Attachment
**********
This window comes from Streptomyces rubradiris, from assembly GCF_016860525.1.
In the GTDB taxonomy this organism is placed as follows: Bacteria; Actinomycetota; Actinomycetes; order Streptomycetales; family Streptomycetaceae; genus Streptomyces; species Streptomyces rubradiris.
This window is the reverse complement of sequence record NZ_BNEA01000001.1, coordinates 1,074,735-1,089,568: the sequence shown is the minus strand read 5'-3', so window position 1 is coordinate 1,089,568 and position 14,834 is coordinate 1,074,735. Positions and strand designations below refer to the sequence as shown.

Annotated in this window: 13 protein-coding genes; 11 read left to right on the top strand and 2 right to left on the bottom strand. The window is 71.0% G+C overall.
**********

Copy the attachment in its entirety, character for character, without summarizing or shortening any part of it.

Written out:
This window comes from Streptomyces rubradiris, from assembly GCF_016860525.1.
In the GTDB taxonomy this organism is placed as follows: Bacteria; Actinomycetota; Actinomycetes; order Streptomycetales; family Streptomycetaceae; genus Streptomyces; species Streptomyces rubradiris.
This window is the reverse complement of sequence record NZ_BNEA01000001.1, coordinates 1,074,735-1,089,568: the sequence shown is the minus strand read 5'-3', so window position 1 is coordinate 1,089,568 and position 14,834 is coordinate 1,074,735. Positions and strand designations below refer to the sequence as shown.

Annotated in this window: 13 protein-coding genes; 11 read left to right on the top strand and 2 right to left on the bottom strand. The window is 71.0% G+C overall.